What sets us apart from the rest of the world?
If you’ve been a Christian for any amount of time, you’ve probably heard the phrase, “In the world, not of the world.” This is a paraphrase of part of a passage in John 15. Verses 18 & 19 say, “If the world hates you, know that it has hated me before it hated you. If you were of the world, the world would love you as its own; but because you are not of the world, but I chose you out of the world, therefore the world hates you.”
Most people have understood this passage to mean that we are to be “in” the world in the sense that we’re not judging non-Christians or avoiding them, just as Jesus didn’t hesitate to hang out with the tax collectors and the sinners (Mark 2:13-17). However, we’re not “of” the world because Jesus has called us to a higher purpose. God tells us all over the book of Leviticus, “You shall be holy, for I am holy.” We see this sentiment repeated in 1 Peter 1:13-17.
What does it mean to be holy? 1 Peter 2:9 states, “But you are a chosen race, a royal priesthood, a holy nation, a people for his own possession, that you may proclaim the excellencies of him who called you out of darkness into his marvelous light.” Being holy means being set apart. Our lives should be markedly different than the lives of non-believers. But how?
Read the Bible
The Bible is God’s Word. It’s living and active and relevant to our lives today. As Christians, we believe that it’s our guidebook, our light, and an integral way in which we connect with God. If we truly think all of that, then of course, we should be spending time studying it!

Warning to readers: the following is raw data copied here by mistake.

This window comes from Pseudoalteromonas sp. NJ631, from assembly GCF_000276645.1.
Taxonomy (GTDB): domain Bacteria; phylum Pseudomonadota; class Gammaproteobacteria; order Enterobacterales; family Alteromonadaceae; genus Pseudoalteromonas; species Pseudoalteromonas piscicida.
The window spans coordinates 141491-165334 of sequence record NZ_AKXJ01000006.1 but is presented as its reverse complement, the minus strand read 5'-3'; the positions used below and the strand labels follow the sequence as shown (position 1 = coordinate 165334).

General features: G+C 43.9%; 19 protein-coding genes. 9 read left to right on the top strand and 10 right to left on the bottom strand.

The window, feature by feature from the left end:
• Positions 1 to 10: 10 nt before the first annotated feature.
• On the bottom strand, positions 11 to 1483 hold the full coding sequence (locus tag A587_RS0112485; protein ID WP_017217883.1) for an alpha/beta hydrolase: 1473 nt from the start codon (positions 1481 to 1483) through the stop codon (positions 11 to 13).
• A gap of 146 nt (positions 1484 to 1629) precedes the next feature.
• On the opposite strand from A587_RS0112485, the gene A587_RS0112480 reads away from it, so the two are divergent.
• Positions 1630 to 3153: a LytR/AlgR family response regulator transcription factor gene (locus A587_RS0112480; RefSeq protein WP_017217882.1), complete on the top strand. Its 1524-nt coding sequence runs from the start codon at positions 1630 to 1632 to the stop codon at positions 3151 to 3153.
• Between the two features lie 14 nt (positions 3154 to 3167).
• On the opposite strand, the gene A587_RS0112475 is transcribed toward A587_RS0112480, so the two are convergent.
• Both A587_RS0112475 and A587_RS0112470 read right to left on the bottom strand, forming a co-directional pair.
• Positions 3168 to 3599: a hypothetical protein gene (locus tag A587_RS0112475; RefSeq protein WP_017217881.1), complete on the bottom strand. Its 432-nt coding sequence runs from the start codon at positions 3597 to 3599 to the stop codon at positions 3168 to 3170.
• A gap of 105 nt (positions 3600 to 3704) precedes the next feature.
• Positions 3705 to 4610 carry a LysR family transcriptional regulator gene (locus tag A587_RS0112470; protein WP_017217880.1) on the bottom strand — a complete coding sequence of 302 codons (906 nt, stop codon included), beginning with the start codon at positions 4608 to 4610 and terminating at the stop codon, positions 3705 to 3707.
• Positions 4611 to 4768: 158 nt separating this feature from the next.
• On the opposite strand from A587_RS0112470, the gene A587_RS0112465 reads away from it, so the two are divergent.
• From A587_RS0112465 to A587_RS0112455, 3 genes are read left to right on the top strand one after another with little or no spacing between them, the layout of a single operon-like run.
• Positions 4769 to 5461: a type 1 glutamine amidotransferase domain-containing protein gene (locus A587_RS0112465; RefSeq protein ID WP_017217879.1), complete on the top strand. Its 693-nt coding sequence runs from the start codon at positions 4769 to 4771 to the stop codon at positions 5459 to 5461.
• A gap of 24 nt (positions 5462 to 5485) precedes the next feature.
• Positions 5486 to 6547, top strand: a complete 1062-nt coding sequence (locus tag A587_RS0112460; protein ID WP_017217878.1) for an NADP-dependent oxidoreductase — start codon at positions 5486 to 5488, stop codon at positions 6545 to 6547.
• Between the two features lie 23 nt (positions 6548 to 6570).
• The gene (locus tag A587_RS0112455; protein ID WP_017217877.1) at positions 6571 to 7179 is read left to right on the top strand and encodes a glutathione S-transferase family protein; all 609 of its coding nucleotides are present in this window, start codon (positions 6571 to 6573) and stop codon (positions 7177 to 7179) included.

The wonderful thing about being a Christian is that we have been gifted with the Holy Spirit. That means we don’t have to take our pastor’s word for it or leave the heavy lifting to the scholars. We have the ability to understand scripture and let it speak to us.
Along with reading God’s Word, praying is another way we communicate and connect with God. The Bible is God’s letter to us. It contains His instructions, His discipline, and His grace. The way we communicate back to God is through prayer. The two go hand in hand.
Christianity isn’t a religion as much as it is a relationship with God. Communication is an important part of any relationship, let alone a relationship with the God of the universe.
If prayer is how we communicate with God, then fellowship is how we connect with other Christians. This is more than just showing up to church on Sunday mornings. Fellowship is an intentional connection with other Christians with the purpose of building one another up and creating a community of support.
We certainly live in the height of consumer culture. This bleeds over into our Christian lives as well, whether we know it or not. It’s easy to get stuck in that consumer mentality – Jesus loves me, he died for me, this sermon is for me, the worship is for me, and so on and so forth. While this is true, it’s also incomplete.
Over and over in scripture we see that Jesus came to seek and save the lost (Luke 19:10), Jesus died for the sins of the world (John 3:16), and that He doesn’t want any to be lost, but to come to a saving knowledge of Him (1 Peter 3:9). Therefore, if we are to be imitators of Christ, we must give of ourselves to further the kingdom. This means being generous with our time, money, and other resources.
Share Your Faith
So often we think that sharing the good news of Jesus is for our pastors or at least those in full-time ministry. However, this passage in Matthew 28, also known as The Great Commission, states, “Now the eleven disciples went to Galilee, to the mountain to which Jesus had directed them. And when they saw him they worshiped him, but some doubted. And Jesus came and said to them, “All authority in heaven and on earth has been given to me. Go therefore and make disciples of all nations, baptizing them in the name of the Father and of the Son and of the Holy Spirit, teaching them to observe all that I have commanded you. And behold, I am with you always, to the end of the age.”
It’s pretty clear that we’re all commanded to make disciples, each and every one of us.